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ScottyMacEsq, Lawyer
Category: Family Law
Satisfied Customers: 16867
Experience:  Licensed Texas General Practice Attorney
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Can I sue my common law partner if weve lived together for

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Can I sue my common law partner if we've lived together for over 17 years and he's taken 60 thousand dollars in transfers from my bank account? I have bank statements providing evidence that I put away my own money and because he's now dating his ex-wife, he trying to tell me he doesn't owe me anything as a result.

ScottyMacEsq :

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ScottyMacEsq :

Have these transfers been over time, or all at one time?

ScottyMacEsq :

I see that you may have prematurely clicked "accept", but we can continue the question here.Have these transfers been over time, or all at one time?


They been collected over a period of time


He said at one time if anything happened between us that he would document that everything I saved was mine.


Now, he's destroyed our ledger.


Hello, Are you still there?

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It's important to know what has been collected when, and whether at the time collected it was with your consent or not...

Also, was it expressly a loan? If you sue, the court / jury will want to know why you're only bringing this up now, after your relationship dissolved. Do you have an explanation for that?
If you select the "refresh" button or click F5, you will be able to continue speaking with me in the Q&A section.
Customer: replied 6 years ago.

The reason why I've decided to ask for the money now is because he's kicked me out of the house and has moved in his ex-wife, who left him 30 years ago for his best friend. He's telling he owes me nothing if I go to an attorney.

What was the intent at the times that he took the money out of your account? At those times, were they expressly loans / gifts (gratuitous conveyances) / etc...? Did you speak to him over the years about this, and did you come to an agreement as to whether it would be repaid, etc...?
Customer: replied 6 years ago.
I was paid off by Social Security because I worked and I received $30K to get on the SSDI program instead of being on SSI. I also worked full time and received overpayments, but evidently I couldn't continue since I got sick. I made $20K/year and put away portions of that money. I also took out $40K in student loans. Anytime I had money he had his hand out and asked me if he could hold it so that I could keep my SSDI. I have had intermittent part time jobs, three of them.
So, in essence, the money was taken by him with your consent (at the time) without any promise of repayment?
Customer: replied 6 years ago.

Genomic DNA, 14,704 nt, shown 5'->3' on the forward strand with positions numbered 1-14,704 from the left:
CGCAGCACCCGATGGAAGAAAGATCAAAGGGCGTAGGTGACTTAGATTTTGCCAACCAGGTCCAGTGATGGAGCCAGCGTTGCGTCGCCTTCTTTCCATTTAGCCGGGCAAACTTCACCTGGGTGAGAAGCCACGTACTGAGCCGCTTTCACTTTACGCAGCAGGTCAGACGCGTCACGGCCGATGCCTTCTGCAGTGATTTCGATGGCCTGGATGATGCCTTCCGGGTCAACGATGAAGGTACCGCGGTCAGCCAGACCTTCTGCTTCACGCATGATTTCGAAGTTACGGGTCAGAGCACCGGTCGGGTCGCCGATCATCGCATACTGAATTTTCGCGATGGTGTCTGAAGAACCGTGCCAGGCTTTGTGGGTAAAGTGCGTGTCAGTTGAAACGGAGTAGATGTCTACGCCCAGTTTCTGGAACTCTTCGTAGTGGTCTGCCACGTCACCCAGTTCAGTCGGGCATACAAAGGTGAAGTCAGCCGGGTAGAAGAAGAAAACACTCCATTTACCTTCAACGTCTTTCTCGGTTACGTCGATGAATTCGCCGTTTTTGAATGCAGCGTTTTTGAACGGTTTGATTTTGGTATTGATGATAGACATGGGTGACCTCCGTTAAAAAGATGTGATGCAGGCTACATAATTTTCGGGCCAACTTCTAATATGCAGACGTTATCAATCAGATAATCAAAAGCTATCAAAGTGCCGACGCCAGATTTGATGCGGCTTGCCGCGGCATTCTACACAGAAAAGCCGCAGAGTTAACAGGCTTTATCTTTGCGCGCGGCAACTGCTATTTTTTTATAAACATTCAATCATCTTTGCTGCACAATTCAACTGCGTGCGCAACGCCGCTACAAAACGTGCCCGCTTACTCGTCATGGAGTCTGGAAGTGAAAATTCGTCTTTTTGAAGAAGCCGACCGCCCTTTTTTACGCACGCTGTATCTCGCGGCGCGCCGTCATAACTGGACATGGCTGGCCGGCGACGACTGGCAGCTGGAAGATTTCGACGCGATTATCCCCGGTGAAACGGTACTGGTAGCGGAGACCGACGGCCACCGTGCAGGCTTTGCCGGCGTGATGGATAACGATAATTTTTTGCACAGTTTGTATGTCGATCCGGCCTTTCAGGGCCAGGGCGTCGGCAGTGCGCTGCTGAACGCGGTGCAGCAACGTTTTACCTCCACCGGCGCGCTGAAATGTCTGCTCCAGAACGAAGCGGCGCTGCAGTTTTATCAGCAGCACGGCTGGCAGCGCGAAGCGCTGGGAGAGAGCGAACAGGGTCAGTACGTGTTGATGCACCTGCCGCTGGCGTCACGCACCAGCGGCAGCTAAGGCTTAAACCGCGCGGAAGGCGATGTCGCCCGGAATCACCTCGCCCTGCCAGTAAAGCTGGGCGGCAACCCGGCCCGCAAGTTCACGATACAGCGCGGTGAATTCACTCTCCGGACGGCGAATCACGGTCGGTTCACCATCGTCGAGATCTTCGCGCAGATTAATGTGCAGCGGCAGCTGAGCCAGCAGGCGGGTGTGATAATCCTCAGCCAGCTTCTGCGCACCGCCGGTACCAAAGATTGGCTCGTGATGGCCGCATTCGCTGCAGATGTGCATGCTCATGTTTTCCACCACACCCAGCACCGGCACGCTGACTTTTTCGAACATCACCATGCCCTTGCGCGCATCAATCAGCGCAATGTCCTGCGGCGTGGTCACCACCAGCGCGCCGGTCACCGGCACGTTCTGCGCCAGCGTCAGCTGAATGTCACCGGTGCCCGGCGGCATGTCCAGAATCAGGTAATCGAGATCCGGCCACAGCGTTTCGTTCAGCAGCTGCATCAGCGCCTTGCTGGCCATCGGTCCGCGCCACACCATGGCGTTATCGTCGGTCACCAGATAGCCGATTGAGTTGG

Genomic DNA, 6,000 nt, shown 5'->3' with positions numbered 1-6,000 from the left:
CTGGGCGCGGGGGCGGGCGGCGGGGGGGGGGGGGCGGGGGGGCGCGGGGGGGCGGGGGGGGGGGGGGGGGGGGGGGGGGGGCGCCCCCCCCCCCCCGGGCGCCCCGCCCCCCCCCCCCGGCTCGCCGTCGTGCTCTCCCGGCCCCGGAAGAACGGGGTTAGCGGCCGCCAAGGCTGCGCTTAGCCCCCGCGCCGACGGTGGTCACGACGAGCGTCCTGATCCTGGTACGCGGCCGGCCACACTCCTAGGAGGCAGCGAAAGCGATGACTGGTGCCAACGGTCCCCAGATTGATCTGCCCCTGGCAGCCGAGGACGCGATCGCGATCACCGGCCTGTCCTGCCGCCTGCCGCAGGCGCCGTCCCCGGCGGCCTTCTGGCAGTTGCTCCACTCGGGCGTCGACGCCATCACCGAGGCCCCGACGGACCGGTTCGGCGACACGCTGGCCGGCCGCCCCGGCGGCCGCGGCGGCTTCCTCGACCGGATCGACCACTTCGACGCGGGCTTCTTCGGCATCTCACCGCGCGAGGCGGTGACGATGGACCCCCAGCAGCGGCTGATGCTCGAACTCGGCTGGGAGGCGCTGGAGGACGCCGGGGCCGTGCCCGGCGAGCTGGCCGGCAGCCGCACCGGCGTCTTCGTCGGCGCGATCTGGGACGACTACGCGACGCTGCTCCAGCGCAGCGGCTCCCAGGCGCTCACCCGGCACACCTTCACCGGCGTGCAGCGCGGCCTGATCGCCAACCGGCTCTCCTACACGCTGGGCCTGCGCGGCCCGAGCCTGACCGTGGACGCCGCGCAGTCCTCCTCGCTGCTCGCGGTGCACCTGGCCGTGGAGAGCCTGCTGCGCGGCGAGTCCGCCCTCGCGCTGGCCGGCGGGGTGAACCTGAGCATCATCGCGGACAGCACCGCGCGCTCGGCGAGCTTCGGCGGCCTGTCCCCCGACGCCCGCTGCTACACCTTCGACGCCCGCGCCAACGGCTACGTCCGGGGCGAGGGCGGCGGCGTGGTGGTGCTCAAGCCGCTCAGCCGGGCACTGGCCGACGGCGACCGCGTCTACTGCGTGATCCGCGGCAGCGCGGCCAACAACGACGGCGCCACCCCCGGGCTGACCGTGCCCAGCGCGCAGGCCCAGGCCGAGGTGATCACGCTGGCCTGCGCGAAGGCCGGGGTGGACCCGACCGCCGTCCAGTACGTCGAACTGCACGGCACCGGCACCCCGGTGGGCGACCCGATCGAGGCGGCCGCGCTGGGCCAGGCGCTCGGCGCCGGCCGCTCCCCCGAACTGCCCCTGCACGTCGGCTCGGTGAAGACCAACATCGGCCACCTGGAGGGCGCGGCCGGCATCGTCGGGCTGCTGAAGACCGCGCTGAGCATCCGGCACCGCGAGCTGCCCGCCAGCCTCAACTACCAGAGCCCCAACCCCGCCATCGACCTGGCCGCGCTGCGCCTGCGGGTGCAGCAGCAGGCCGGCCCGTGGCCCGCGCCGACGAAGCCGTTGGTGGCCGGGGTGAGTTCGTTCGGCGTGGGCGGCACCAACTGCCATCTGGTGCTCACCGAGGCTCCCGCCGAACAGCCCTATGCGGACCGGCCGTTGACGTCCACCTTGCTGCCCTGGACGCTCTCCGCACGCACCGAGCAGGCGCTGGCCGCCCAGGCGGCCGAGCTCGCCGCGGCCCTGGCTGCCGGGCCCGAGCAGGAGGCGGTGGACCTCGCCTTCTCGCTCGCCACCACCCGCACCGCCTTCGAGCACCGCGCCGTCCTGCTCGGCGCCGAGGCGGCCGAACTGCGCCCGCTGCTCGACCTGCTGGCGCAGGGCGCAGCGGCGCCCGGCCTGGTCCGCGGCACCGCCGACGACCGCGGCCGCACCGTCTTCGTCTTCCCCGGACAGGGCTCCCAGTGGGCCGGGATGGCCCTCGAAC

Yes. My final question is, "Should I get a Civil Attorney to sue for what he owes me?" I have found somebody, but he charges $400/hour and I could lose the case and owe money.
There are a couple issues here: first of all, any legal action that you would have against him would be based upon "conversion" (the civil side of theft) or his failure to repay a loan. Conversion has a statute of limitations of three years in California, meaning that you could really only sue on the money that he has taken in the past three years. Anything taken outside of those three years would be unreachable because of the statute of limitations. And there would be the problem of "consent", in that conversion requires a taking of property without your consent (at the time of the taking, regardless of your later feelings on the matter).

Failure to repay a loan would be a little better of a cause of action, because the statute of limitations start to run when he has to pay and does not. If you had an agreement that you would lend him this money, and he would pay you back at some other time, you could demand payment, and the statute of limitations would start running from your demand. For an oral contract, that would be 2 years from that moment of demand. But to win, you'd still have to prove that this was a loan, was always meant to be a loan (especially at the time that he took the money) and never meant to be gratuitous. He could always use the defense that it was gratuitous (a gift) and therefore he has no obligation to repay it. That's part of the problem and a weakness in your case.

Ultimately, if you can prove your case, that there was a loan, and that he has refused to pay it back, then you stand a good chance of winning. But if you can't prove those necessary elements, then you'll lose. And from an impartial viewpoint, it seems as though you're only seeking repayment because of his infidelity and indiscretion, rather than seeking repayment on a valid loan. Frankly that leans pretty strongly to the inference that it was gratuitous, rather than a loan.

If it were me, I would ask a few lawyers what they think of my case, and see if they'd take it on a contingency basis. Their answer as to the contingency aspect would give me a very good idea what they really think about the strength of the case. It also might make sense just suing for what you can in small claims court, without a lawyer, because that generally is more "equitable" (based on fairness rather than the law). But even then, I think there's a good chance that the justice would say that these payments were gifts rather than loans or thefts.

I know this is probably not what you wanted to hear, but it's the law. I hope that clears things up anyway. If you have any other questions, please let me know. I do with you the best of luck in this matter, and hope that you can move on from this person and get on with your life.
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